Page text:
2) I've had VERY bad experiences with MS Word and e-mailing, when images are involved. After a few cases of Bloat - in one case a file leaped up to 8 mgs and crashed the recipient's drive - I've stayed far away from it. I presume zipping it is a good defense, but experiences like that left me disinclined to find out for sure.

3) No one's brought it up, because it's pretty much unnecessary, but I also wanted to point out that a lot of people don't know anything about ASCII files any more. A whole bunch of times, back when Sorc was shareware, I had to explain to some indignant customer that No, you could not just click on such a file out of your attachment in the e-mail program. You had to save it to your drive, open your word-processing program, and fetch it that way. Times have changed and I don't think anyone is considering such a format to be viable, but I thought it ought to be said.

Best,
Ron

[ This Message was edited by: Ron Edwards on 2001-04-21 21:25 ]
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ephealy
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« Reply #6 on: April 21, 2001, 08:11:00 PM »


After watching the indie rpg sceen over the last six years, I've seen a lot of things.  However, there are some very consistent ones which I've noted:


  1. People always have questions about your game.  Not putting an email address on your site is one of the biggest mistakes I have seen.  Suprisingly, it is still very common to see this.  Even more common, is a website where the email address is so hard to find that you wonder if the author really wants to talk about their work.

  2. If your game is free, one of the best ways to get a nominally curious person to investigate it is to put an HTML version on your site.  This allows you to break it up into 'digestible' peices, and allows people to answer their questions easily.  The best example of this is the http://www.mimgames.com/cof/">Children of Fire and http://www.mimgames.com/window/">Window RPGs.  You can get a good feel for the games right away, as well as delve into the areas that interest you most without much difficulty.  Simple putting a one page HTML doc will frustrate and overwhelm people, so I suggest breaking it up.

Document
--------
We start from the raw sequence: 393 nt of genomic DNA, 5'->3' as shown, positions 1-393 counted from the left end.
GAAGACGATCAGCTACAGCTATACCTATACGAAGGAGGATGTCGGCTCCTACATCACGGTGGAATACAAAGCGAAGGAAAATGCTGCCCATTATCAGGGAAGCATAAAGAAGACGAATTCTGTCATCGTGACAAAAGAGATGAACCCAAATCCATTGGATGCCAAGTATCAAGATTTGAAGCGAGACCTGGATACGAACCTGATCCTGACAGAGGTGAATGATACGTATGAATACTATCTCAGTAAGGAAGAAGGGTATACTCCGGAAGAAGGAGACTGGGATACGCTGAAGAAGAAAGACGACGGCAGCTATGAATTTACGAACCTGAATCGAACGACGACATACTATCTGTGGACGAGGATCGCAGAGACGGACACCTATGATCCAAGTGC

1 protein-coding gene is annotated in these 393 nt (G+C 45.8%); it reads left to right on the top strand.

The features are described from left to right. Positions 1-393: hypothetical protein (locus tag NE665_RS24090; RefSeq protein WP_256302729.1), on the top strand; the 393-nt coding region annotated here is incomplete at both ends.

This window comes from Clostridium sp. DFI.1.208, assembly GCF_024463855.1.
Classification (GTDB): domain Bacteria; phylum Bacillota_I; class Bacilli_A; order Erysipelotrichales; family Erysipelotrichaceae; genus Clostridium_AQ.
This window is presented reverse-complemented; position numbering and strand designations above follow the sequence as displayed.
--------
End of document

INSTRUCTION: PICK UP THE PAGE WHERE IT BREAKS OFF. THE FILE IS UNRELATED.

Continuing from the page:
3. As much as HTML is good for getting people into the game on your site, it is loasy for downloads.  Once someone is 'sold' on the fact that the game would be worth reading to play, they will want something they can download and print out.  HTML just doesn't cut it.

  4. TXT versions of a game are great for the person who just wants to publish a system or a mechanic, or even an unfinished setting.  However, as we all know, they are very restrictive for formatting.  Still, they do have a place.  I'd suggest using them if you have smaller manuscripts or for testing pieces of a larger game / setting you are building.

  5. Once you have your game in finished form, PDF is the best way to go.  Most people don't use the full potential of a PDF file, and just treat it as a glorified text document.  PDFs can act as local versions of your HTMLized game if done properly - with internal links, hotlinked indexes, etc...  If you have the time and inclination, practice with the Adobe software so you can use these features, they are worth it.  Using PDF allows someone to have the best of both worlds - a printable file as well as an internally referenced (HTML like) file to view online.

  6. MS WORD is not a good idea.  Formatting may be good, but you can't count on graphics going through properly.  I've also found that these files are larger than a properly executed PDF file - something that doesn't matter much to those of us with DSL or cable modems, but it's a real concern to those without them.